Graphical models for biclustering and information retrieval in gene expression data

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School of Science | Doctoral thesis (article-based) | Defence date: 2012-04-20
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Aalto University publication series DOCTORAL DISSERTATIONS, 33/2012
The cell coordinates its biological response to the environment partly via the selective synthesis of thousands of unique RNA and protein molecules. Understanding the molecular biology of the cell is thus essential to the advancement of areas such as health care, agriculture, and energy production, but requires the ability to simultaneously acquire information about thousands of molecules in a sample. Recent high-throughput measurement technologies address this concern. While being useful, they generate a high volume of data and bring in methodological challenges, effectively shifting the bottleneck in molecular biology research from data acquisition to data analysis. In particular, an important challenge is the genome-wide analysis of how RNA is transcribed under different conditions, organisms, and tissues, a process known as gene expression. When developing computational methods for biological data analysis tasks, probabilistic frameworks constitute promising approaches due to their flexibility, soundness, and ability to handle noisy data. In this thesis, the contributions are in the development of probabilistic methods for two relevant tasks in genome-wide gene expression analysis, namely biclustering and information retrieval. Biclustering concerns the simultaneous grouping of objects, e.g., genes, and conditions. The first contribution is the development of a Bayesian extension to an existing biclustering model. The second contribution is a novel probabilistic method that allows deriving a hierarchical organization of microarrays in a gene expression data set and at the same time indicate the genes that characterize the hierarchy. Finally, the third contribution is a general probabilistic biclustering framework that easily lends itself to different data types and model assumptions. Information retrieval in gene expression data is needed because of the increasing amount of available data stored in public databases. Two probabilistic methods for information retrieval are proposed. The models are used in a series of biological case studies that show how the proposed approaches have the potential to accelerate biological research by jointly analyzing data from different studies. In particular, several connections between biological conditions found by the models either correspond to existing biological knowledge or were used in a confirmatory follow-up study to obtain novel biological findings.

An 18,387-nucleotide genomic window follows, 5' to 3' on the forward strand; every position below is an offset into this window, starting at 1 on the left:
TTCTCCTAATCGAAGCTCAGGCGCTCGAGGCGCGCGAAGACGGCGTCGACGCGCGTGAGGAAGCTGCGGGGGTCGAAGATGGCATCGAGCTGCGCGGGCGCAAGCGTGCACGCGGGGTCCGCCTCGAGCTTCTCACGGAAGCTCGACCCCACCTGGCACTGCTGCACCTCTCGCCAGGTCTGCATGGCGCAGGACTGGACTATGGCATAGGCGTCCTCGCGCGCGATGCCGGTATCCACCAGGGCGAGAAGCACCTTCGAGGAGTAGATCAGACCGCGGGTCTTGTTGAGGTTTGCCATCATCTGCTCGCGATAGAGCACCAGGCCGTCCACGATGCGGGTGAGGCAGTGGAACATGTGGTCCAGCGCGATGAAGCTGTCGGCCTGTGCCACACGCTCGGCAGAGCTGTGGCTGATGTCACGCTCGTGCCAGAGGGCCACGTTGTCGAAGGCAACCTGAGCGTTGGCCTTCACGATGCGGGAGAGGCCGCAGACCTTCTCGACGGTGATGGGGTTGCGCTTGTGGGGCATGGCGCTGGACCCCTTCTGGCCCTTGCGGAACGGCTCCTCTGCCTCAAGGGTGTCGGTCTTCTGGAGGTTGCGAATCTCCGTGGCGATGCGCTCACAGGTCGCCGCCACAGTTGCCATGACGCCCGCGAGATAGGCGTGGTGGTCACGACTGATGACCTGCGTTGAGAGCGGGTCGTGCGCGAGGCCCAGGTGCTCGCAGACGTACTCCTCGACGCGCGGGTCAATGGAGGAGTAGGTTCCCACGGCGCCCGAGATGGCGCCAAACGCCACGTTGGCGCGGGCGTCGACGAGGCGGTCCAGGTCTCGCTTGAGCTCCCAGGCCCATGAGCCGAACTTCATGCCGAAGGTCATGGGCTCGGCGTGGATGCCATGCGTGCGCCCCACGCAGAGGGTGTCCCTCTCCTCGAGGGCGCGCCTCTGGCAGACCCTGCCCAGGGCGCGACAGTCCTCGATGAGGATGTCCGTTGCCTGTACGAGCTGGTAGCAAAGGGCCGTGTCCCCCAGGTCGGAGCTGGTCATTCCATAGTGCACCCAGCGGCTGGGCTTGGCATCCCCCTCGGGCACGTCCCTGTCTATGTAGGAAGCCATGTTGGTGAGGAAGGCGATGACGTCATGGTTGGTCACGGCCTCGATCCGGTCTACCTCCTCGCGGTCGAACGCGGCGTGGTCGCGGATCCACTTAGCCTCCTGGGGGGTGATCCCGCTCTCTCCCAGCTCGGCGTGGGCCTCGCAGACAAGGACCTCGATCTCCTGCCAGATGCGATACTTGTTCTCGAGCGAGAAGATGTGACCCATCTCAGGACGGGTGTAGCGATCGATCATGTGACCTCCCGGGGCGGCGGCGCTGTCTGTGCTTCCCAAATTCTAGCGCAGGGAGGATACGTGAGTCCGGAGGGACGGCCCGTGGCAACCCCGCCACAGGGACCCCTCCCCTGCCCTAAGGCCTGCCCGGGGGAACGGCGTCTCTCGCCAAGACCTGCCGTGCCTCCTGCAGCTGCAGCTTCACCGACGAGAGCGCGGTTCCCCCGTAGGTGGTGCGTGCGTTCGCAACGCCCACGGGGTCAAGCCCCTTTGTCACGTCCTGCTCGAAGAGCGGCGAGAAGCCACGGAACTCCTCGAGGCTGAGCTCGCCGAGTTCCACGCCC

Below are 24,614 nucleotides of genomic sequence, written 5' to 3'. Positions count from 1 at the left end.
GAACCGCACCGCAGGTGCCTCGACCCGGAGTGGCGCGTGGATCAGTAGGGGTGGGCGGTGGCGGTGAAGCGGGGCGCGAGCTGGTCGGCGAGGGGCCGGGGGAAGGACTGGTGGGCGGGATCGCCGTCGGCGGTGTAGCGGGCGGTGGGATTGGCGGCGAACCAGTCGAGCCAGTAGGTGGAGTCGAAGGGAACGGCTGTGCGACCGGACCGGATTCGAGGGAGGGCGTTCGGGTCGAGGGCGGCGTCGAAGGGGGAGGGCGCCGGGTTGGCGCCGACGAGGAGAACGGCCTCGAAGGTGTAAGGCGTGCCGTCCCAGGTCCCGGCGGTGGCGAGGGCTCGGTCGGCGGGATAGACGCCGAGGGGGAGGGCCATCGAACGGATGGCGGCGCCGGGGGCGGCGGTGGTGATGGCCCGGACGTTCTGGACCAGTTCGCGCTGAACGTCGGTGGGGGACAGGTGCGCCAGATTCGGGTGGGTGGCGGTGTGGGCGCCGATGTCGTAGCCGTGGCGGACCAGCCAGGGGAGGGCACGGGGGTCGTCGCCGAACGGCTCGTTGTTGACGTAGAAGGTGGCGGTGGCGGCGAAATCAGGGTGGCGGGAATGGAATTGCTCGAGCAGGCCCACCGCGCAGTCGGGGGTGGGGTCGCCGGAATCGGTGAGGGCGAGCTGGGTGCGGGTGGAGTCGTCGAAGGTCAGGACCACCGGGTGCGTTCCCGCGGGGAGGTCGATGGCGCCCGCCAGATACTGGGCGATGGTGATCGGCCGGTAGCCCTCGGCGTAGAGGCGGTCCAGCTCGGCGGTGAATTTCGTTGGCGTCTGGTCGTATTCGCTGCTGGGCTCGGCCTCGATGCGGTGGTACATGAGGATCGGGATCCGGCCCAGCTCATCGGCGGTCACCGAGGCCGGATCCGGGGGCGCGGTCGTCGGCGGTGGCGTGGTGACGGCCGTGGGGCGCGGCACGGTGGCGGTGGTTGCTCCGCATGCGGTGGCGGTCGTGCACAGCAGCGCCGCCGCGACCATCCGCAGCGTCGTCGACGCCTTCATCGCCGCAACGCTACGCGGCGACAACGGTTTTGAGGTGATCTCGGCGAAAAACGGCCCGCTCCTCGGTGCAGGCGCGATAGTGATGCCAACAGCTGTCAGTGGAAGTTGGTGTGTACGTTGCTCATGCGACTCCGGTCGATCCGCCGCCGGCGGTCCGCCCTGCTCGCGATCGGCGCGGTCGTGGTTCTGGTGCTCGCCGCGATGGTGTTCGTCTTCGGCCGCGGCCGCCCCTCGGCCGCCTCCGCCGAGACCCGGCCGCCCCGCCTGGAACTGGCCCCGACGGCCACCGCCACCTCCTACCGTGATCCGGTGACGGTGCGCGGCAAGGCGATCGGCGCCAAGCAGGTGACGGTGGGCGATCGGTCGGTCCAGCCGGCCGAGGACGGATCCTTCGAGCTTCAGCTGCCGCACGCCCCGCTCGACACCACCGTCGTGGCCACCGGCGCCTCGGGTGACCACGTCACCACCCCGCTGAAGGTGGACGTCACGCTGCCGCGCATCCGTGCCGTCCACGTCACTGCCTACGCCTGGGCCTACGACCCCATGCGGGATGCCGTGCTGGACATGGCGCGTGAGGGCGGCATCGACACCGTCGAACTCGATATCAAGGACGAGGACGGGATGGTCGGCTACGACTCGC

Supervising professor
Kaski, Samuel, D.Sc. (Tech.)
Thesis advisor
Lahti, Leo, D.Sc. (Tech.)
probabilistic modelling, Bayesian network, biclustering, information retrieval, transcriptomics
Other note
  • [Publication 1]: José Caldas and Samuel Kaski. Bayesian biclustering with the plaid model. In Proceedings of the 2008 IEEE International Workshop on Machine Learning for Signal Processing XVIII, José Príncipe, Deniz Erdogmus, and Tulay Adali (editors), pages 291-296, IEEE, Piscataway, N.J., October 2008.
  • [Publication 2]: José Caldas, Nils Gehlenborg, Ali Faisal, Alvis Brazma, and Samuel Kaski. Probabilistic retrieval and visualization of biologically relevant microarray experiments. Bioinformatics, 25(12):i145-i153 (ISMB/ECCB 2009 Conference Proceedings), June 2009.
  • [Publication 3]: José Caldas and Samuel Kaski. Hierarchical generative biclustering for microRNA expression analysis. Journal of Computational Biology, 18(3):251-261 (RECOMB 2010 Special Issue), March 2011.
  • [Publication 4]: José Caldas and Samuel Kaski. A mixture-of-experts approach to biclustering. Submitted to a journal, 10 pages, 2011.
  • [Publication 5]: José Caldas, Nils Gehlenborg, Eeva Kettunen, Ali Faisal, Mikko Rönty, Andrew G. Nicholson, Sakari Knuutila, Alvis Brazma, and Samuel Kaski. Data-driven information retrieval in heterogeneous collections of transcriptomics data links SIM2s to malignant pleural mesothelioma. Bioinformatics, 28(2):246-253, January 2012.